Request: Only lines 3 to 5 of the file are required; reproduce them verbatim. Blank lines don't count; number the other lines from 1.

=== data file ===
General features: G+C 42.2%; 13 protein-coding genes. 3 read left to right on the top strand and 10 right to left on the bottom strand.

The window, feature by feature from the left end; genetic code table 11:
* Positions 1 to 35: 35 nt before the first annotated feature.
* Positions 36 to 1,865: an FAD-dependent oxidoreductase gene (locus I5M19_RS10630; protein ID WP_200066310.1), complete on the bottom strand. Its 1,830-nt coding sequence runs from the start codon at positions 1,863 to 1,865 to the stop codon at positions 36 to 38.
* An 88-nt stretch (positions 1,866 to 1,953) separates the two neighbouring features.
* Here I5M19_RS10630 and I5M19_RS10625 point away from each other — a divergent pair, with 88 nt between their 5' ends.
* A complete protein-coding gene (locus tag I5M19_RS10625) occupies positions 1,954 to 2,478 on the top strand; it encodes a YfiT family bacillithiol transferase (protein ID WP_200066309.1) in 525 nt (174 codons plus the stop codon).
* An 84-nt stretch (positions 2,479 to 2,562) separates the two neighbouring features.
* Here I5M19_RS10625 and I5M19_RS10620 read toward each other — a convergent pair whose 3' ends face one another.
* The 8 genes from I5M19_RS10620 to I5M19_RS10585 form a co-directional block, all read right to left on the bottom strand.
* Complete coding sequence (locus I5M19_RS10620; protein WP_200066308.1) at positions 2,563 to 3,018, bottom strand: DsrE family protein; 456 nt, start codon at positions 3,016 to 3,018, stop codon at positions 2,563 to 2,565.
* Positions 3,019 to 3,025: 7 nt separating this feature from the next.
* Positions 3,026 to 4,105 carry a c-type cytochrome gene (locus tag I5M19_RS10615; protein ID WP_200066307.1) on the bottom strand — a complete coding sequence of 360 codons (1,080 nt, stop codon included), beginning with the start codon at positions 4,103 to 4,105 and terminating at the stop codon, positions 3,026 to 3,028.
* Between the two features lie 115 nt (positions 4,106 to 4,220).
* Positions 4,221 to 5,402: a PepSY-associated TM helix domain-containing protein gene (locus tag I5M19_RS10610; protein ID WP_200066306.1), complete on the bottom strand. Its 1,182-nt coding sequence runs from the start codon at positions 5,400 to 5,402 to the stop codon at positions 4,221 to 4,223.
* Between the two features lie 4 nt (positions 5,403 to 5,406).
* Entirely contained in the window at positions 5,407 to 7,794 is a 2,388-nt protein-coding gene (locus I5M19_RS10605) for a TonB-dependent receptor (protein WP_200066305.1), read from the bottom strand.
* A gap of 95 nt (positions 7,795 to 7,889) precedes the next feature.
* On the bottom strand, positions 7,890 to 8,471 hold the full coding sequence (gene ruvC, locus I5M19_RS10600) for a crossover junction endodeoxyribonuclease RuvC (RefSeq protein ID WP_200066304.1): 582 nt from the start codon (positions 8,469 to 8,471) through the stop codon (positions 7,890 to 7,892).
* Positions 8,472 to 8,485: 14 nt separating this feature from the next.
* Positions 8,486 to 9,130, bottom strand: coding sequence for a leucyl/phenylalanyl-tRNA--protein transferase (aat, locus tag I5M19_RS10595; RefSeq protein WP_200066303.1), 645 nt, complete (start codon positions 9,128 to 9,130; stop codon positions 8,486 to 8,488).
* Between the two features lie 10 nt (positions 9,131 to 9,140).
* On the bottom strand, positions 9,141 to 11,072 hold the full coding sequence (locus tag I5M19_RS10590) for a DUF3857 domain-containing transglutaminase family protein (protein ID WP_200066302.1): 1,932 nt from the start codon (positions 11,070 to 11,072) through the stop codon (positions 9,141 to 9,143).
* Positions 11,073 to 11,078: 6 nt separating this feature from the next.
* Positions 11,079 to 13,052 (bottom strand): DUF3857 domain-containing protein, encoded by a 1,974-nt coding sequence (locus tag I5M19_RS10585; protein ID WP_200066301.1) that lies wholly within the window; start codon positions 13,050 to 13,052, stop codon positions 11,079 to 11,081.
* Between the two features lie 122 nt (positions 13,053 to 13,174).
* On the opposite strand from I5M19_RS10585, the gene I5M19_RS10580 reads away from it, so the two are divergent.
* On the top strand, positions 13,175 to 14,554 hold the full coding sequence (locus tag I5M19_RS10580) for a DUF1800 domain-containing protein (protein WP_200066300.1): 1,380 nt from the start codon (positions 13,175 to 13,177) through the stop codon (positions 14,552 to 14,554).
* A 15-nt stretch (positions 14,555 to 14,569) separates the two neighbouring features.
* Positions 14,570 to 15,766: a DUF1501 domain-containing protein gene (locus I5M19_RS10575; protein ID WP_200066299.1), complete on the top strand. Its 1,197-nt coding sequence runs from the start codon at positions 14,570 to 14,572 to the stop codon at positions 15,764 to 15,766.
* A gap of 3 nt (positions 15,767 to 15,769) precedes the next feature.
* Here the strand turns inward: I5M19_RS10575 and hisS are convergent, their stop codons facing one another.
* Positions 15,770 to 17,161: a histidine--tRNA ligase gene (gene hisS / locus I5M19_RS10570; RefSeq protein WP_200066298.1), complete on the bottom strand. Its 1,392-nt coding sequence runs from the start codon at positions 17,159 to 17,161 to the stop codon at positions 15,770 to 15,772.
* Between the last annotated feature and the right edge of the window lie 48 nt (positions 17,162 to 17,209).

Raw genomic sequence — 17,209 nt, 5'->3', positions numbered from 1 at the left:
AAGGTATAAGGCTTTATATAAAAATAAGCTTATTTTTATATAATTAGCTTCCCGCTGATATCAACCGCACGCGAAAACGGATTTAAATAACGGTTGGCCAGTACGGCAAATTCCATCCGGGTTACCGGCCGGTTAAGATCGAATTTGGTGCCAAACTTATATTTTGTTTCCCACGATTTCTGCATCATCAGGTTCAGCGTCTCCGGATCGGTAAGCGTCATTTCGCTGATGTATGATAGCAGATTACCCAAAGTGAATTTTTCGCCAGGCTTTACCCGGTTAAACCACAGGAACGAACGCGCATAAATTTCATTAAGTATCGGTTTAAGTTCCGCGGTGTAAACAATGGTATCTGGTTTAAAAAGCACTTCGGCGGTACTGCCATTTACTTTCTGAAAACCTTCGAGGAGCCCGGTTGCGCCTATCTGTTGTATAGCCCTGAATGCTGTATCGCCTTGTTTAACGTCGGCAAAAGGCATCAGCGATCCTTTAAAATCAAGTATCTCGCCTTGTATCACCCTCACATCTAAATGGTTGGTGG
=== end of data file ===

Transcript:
* Positions 1 to 35: 35 nt before the first annotated feature.
* Positions 36 to 1,865: an FAD-dependent oxidoreductase gene (locus I5M19_RS10630; protein ID WP_200066310.1), complete on the bottom strand. Its 1,830-nt coding sequence runs from the start codon at positions 1,863 to 1,865 to the stop codon at positions 36 to 38.
* An 88-nt stretch (positions 1,866 to 1,953) separates the two neighbouring features.